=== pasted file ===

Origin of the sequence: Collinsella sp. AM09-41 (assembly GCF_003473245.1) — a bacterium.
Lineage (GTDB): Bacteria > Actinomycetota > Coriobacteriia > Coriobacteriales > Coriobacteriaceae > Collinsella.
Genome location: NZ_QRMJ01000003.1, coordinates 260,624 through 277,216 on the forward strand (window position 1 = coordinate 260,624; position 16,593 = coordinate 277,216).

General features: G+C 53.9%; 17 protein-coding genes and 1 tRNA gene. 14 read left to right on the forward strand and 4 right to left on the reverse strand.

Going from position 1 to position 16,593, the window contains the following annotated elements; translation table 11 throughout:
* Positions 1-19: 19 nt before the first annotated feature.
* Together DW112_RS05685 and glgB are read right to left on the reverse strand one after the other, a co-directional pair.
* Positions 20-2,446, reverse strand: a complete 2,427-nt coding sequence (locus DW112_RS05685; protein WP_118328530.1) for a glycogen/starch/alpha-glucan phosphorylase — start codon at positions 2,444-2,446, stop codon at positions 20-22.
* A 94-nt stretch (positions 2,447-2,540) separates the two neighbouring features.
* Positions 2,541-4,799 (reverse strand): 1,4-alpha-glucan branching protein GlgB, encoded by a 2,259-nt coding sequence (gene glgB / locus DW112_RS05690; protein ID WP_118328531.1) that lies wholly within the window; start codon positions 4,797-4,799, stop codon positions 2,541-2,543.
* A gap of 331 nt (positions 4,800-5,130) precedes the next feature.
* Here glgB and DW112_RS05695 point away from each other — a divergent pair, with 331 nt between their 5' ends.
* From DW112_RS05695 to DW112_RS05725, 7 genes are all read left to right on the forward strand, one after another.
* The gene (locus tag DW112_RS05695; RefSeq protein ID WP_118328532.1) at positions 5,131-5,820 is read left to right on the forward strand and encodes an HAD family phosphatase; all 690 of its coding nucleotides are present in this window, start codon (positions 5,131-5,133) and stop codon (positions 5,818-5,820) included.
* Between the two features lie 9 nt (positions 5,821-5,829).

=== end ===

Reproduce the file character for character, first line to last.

Origin of the sequence: Collinsella sp. AM09-41 (assembly GCF_003473245.1) — a bacterium.
Lineage (GTDB): Bacteria > Actinomycetota > Coriobacteriia > Coriobacteriales > Coriobacteriaceae > Collinsella.
Genome location: NZ_QRMJ01000003.1, coordinates 260,624 through 277,216 on the forward strand (window position 1 = coordinate 260,624; position 16,593 = coordinate 277,216).

General features: G+C 53.9%; 17 protein-coding genes and 1 tRNA gene. 14 read left to right on the forward strand and 4 right to left on the reverse strand.

Going from position 1 to position 16,593, the window contains the following annotated elements; translation table 11 throughout:
* Positions 1-19: 19 nt before the first annotated feature.
* Together DW112_RS05685 and glgB are read right to left on the reverse strand one after the other, a co-directional pair.
* Positions 20-2,446, reverse strand: a complete 2,427-nt coding sequence (locus DW112_RS05685; protein WP_118328530.1) for a glycogen/starch/alpha-glucan phosphorylase — start codon at positions 2,444-2,446, stop codon at positions 20-22.
* A 94-nt stretch (positions 2,447-2,540) separates the two neighbouring features.
* Positions 2,541-4,799 (reverse strand): 1,4-alpha-glucan branching protein GlgB, encoded by a 2,259-nt coding sequence (gene glgB / locus DW112_RS05690; protein ID WP_118328531.1) that lies wholly within the window; start codon positions 4,797-4,799, stop codon positions 2,541-2,543.
* A gap of 331 nt (positions 4,800-5,130) precedes the next feature.
* Here glgB and DW112_RS05695 point away from each other — a divergent pair, with 331 nt between their 5' ends.
* From DW112_RS05695 to DW112_RS05725, 7 genes are all read left to right on the forward strand, one after another.
* The gene (locus tag DW112_RS05695; RefSeq protein ID WP_118328532.1) at positions 5,131-5,820 is read left to right on the forward strand and encodes an HAD family phosphatase; all 690 of its coding nucleotides are present in this window, start codon (positions 5,131-5,133) and stop codon (positions 5,818-5,820) included.
* Between the two features lie 9 nt (positions 5,821-5,829).